In wintertime, Reykjavík can feel like a calm and relaxing city, despite all the events and life it has to offer. See glimpses of Reykjavík in winter here.
These pictures are from a day when Reykjavík greeted me with a fresh layer of snow when I woke up, not even the slightest breeze and a clear blue sky. Same as it did the day before, bar the fresh layer of snow.
Reykjavík has plenty of exciting events and a buzzing art scene - but Reykjavík also has this incredible sense of calm.
At the time that these pictures were taken, I was living in London and was visiting Iceland on a 3 week holiday, mainly because of Sónar Reykjavík festival that takes place in February (but also to see family and friends of course, and soak in some nature and the culture).
As soon as I stepped off the bus that took me to Reykjavík I was greeted by an active display of green northern lights dancing across the sky. Unfortunately my phone's camera isn't well enough equipped to have been able to catch any of it on film - but you've probably seen plenty of pictures of the northern lights, and they're never as good as actually witnessing them.
- Find Northern Lights Tours & Holidays here
As I was walking home, in the centre of town at 2am in the morning on a Tuesday, I stopped for a while to relieve my shoulders from carrying all the bags (and the booze from the Duty Free - pro tip: stock up in the Duty Free, it's much cheaper than in town!) and admired the auroras dancing overhead.
As I stood there, in the middle of the street where there was less snow and ice than on the pavement, I listened to the city breathe. And besides some faint humming sound of some generator a few streets away, there was nothing to be heard. Just this immense stillness and quiet. It's a stillness I've never really experienced in any other city - even less so when you're in the centre of it!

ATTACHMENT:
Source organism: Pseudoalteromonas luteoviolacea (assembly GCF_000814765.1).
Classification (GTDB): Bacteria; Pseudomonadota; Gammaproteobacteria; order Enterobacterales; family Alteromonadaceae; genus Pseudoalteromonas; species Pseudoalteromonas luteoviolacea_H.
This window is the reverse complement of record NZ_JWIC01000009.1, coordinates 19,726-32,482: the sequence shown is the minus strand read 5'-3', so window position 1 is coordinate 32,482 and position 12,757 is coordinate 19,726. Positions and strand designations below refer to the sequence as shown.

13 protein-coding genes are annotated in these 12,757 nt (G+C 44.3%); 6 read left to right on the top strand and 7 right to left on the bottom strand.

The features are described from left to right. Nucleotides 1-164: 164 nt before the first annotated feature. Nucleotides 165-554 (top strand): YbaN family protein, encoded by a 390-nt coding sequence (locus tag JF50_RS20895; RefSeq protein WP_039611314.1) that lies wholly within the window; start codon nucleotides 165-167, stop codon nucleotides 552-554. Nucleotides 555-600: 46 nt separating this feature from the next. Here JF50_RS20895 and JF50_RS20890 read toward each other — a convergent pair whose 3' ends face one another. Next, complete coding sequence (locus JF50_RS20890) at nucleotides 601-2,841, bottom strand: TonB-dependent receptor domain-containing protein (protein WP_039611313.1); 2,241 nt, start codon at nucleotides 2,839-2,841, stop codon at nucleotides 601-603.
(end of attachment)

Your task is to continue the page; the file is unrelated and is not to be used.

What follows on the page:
In the daytime however, as I was walking to the Guide to Iceland's office, there was a different kind of stillness. Lots of people walking the streets, birds chirping, cars driving past and the bright streets were covered with crisp, white snow - offering a beautiful contrast to the colourful houses, all bathed in sunlight with a bright blue sky overhead.
I admired the old houses of Þingholt ('Congress Hill') - one of the oldest areas in the centre of town. Here many streets are named after the old norse gods, such as Odin's, Thor's, Freyja's, Baldur's - and Nanna's street.
However I strolled Laufásvegur (Leaf Axis Road), Þingholtsstræti (Parliament's Hill's Street), Spítalastígur (Hospital's Path) and Bergstaðastræti (Rock Place Street) on my way to Laugavegur (Pool Road) - not to be confused with Laugarvegur (Pool's Road) ;)
- See Also: The Ultimate Guide to Downtown Reykjavík
It made me wish I could take a day off work and just stroll the streets of Reykjavík in hopes of getting a great picture of the scenery. I tried snapping some pictures on my way to work - hoping to get a sense of what the city's atmosphere is like.
Hopefully you'll see a side of Reykjavík you haven't seen before, as pictures from Reykjavík normally include Hallgrímskirkja church, the Reykjavík pond or Harpa concert house. And I hope these glimpses of Reykjavík brighten up your day in some way :)
- See Also: Tjörnin | The Pond in Reykjavík
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